“This is the last one, courtesy of Harold, our favorite English teacher, Mary.” Then he dropped the piece into her mouth, and she devoured it like a ravaging wood chipper.
“You see, Harold didn’t answer our signal last night.” He placed the bowl back on the nightstand and continued, “Well, first I thought that he just had gotten to sleep while reading one of those thick fantasy books he loved so much. That has been known to have happen once or twice before you know!” He chuckled and shook his head.
“So, this morning, I got up early, maybe you heard me shuffling around up there? I figured that I would at least see him moving around inside his kitchen. Then I would know that he was OK.”
He shook his head a little and looked down at his hands shaking in his lap.
“Of course, I didn’t. Hence, I spent the better part of the day looking for Chris old football gear. And can you imagine some of that stuff still fitted, not bad or what?”
Mary’s clenched her yellowish teeth and turned her head up, against the small windows. Faint shadows were shuffling about outside on the driveway, leading up to the front door.
He noticed them to, stared at them for a moment and then he continued.
“Then I walked around the house, to build up some courage. I looked out from every window at least twice before I dared to go outside and do you know what I noticed?” He asked.
“It was so quiet, so unnatural silent. You couldn’t hear anything. No dogs’ barking in the distant, no cars, no chirping, not at thing was heard. It felt strange, Mary, so strange. The air was good though. You wouldn’t believe how fresh it was. Anyway, I hunched down and ran over to Holder’s house.”
He looked at Mary.
“Yeah, I knew you’re laughing, someplace deep inside your… your prison. You’re laughing right now! I know it. And I can hand it to you – I was also wondering what the heck I was doing.” He shook his head and smiled.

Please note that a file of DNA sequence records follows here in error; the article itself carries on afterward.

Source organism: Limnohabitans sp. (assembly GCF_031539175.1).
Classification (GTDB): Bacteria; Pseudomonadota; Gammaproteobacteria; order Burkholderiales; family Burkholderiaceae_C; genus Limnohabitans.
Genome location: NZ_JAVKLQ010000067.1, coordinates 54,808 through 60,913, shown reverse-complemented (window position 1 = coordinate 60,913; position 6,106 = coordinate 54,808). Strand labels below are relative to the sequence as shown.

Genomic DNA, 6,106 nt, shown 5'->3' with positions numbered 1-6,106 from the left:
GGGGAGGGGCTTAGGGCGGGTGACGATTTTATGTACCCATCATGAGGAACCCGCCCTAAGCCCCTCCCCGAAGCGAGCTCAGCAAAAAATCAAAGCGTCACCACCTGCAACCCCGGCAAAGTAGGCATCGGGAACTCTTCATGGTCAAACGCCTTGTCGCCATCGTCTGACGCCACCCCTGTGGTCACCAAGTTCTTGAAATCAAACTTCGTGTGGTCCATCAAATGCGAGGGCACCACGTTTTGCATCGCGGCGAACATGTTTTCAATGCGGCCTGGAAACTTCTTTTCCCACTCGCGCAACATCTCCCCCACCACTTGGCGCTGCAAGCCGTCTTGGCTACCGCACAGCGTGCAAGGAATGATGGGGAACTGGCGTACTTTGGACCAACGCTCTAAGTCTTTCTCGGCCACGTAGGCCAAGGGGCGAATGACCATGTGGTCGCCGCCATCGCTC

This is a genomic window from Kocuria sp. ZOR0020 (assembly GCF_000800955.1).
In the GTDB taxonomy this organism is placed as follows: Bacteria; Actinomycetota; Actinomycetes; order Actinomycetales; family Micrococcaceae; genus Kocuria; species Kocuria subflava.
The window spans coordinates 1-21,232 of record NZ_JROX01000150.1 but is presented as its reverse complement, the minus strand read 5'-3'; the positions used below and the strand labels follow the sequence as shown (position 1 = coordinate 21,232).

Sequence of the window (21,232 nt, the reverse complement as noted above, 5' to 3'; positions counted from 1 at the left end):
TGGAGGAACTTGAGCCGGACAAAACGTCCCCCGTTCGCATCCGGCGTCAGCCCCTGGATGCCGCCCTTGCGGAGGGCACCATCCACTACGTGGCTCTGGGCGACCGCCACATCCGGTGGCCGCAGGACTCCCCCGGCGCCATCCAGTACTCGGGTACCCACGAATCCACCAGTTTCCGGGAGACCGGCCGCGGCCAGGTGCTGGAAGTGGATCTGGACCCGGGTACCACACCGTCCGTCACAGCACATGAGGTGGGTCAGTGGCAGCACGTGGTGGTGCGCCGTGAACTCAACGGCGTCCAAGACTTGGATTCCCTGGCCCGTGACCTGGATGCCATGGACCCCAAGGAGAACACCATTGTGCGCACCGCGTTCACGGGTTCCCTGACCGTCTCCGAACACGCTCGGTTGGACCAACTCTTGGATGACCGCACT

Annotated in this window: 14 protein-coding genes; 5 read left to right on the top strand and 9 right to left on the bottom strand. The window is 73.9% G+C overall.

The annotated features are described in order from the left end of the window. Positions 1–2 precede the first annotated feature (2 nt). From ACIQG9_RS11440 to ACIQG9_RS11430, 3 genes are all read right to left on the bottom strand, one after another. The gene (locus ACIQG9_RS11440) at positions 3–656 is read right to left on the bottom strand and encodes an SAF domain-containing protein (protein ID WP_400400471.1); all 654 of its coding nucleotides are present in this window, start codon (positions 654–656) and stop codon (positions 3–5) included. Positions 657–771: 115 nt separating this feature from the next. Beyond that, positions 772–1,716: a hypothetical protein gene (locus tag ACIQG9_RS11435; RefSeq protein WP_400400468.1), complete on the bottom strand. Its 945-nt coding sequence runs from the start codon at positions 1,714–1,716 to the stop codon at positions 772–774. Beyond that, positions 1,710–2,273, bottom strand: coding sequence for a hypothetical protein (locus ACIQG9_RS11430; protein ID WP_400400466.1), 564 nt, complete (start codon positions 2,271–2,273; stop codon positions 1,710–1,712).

“I reached the front door and it was unlocked, you see.” He swallowed.
“I pushed the door open, plodded inside, and whispered. No response. I found him in the living room, with an old, photograph of him and Barbara. His head had tilted back over the rim of the couch. At first, I thought that he was sleeping, taking a nap. Then I saw the empty jar around his slippers.”
He swallowed hard and wiped the hot overflow of tears away while glancing at the shadows moving about outside the window.
“Do you know if he was from England or not?” he turned to Mary, “Funny that we never got to learn much about him over the years.”
He heard sounds coming from the front porch.
“Anyway, I just stood there watching him for a while, not knowing what to do. After a while, I covered him up with a blanket, I guess it was the right thing to do. Anyway, I found the note in the pantry, above the meat; I guess he knew me pretty well in the end after all!”
He reached down inside his pocket and fumbled out a wrinkled note, harrumphed and read it with a weak voice.
“Sorry old chap, hope to see you soon, followed by a happy face,” he paused, “He was something, Harold, wasn’t he?”
Soundless, he placed the note on the cupboard. Sounds of furniture being moved and bumped to the floor came from upstairs.
“You see Mary, when I came home from Harold, I left the door open. Not much, just a tad. Mary, I’m so tired now, too tired.”
The noises and grunts were heading down the stairs now and Mary got fiercer, tossing her head from side to side, trying to sit up.
“Oh, that’s right, I left the door to the basement open as well.”
The gun felt heavy as he turned it around in his hands, then he looked at Mary, blood mixed mucus oozing out from the corner of her cracked lips.
“Bah, no need to worry,” he said after sitting quietly for a while, “that’s not the way I’ll check out!” and then he put the gun back onto the cupboard.
“I just thought it would be nice to have an option.”
The sound of stiff bodies tumbling down the stairs made him twitch and his heart raced.
“Oh, that was quick, just as the time we got together, wouldn’t you say so, Mary?”
He untied her wrists and Mary’s eyes got wider. He smiled at her deep grunts as he freed her ankles.
She eased her stiff upper body up, with him locked on her wide eyes. Her mouth growled, with turbid saliva drooling down her cheek and onto her chest.
“You take care now, Mary, you hear. Chris and I will be waiting and Jennifer of course. And I suppose we’ll meet Harold and Barbara there as well.”
Tears welled over as he wrapped his shaking arms around Mary and pressed himself against her gaunt stiff body.
She bites like a horse, he thought, before the pain shattered his senses.
· Copyright © 2017 by Ken Bergman All Rights Reserved ·